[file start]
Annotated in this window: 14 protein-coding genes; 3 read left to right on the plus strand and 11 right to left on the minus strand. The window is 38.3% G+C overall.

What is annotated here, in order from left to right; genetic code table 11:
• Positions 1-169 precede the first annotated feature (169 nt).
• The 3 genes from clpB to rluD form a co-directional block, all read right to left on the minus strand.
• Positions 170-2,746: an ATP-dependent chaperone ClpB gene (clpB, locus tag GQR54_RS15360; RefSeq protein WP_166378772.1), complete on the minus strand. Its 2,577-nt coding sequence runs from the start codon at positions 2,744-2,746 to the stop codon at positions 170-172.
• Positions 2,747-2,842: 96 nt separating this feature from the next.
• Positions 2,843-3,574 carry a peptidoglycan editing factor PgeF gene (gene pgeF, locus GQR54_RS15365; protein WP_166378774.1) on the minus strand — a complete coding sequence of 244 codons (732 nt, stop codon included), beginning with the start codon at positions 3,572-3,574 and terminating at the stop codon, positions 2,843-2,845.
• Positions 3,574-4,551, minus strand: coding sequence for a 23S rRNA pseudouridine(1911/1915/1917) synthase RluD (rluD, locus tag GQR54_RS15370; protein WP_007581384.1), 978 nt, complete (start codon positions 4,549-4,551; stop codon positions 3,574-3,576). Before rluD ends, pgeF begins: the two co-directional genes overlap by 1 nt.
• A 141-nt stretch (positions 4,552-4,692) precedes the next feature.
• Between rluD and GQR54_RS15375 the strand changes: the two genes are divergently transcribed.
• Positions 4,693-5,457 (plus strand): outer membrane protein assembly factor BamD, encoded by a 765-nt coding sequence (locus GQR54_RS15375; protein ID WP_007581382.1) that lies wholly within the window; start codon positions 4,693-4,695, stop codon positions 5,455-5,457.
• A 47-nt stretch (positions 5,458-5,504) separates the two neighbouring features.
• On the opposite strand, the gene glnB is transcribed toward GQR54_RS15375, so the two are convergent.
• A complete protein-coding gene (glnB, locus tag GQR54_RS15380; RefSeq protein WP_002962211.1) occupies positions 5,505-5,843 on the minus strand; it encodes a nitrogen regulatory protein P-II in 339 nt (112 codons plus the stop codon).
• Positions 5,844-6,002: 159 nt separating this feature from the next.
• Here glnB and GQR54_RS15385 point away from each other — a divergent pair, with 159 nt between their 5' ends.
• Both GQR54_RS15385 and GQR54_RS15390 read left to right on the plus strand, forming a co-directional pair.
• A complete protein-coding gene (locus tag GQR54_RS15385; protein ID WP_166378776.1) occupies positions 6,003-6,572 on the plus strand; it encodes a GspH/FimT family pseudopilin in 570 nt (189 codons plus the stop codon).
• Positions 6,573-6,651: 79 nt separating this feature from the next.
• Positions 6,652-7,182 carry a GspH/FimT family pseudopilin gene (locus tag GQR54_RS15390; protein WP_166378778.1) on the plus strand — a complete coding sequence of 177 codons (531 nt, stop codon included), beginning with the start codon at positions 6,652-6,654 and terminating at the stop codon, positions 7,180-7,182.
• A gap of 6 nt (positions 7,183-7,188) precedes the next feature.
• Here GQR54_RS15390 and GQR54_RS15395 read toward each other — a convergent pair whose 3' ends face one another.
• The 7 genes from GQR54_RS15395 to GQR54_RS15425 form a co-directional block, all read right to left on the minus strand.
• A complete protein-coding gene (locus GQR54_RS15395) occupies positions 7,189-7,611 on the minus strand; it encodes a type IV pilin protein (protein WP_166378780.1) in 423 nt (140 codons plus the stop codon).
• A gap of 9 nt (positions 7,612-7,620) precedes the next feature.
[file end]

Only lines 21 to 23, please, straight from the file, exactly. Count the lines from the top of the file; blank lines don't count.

• A gap of 6 nt (positions 7,183-7,188) precedes the next feature.
• Here GQR54_RS15390 and GQR54_RS15395 read toward each other — a convergent pair whose 3' ends face one another.
• The 7 genes from GQR54_RS15395 to GQR54_RS15425 form a co-directional block, all read right to left on the minus strand.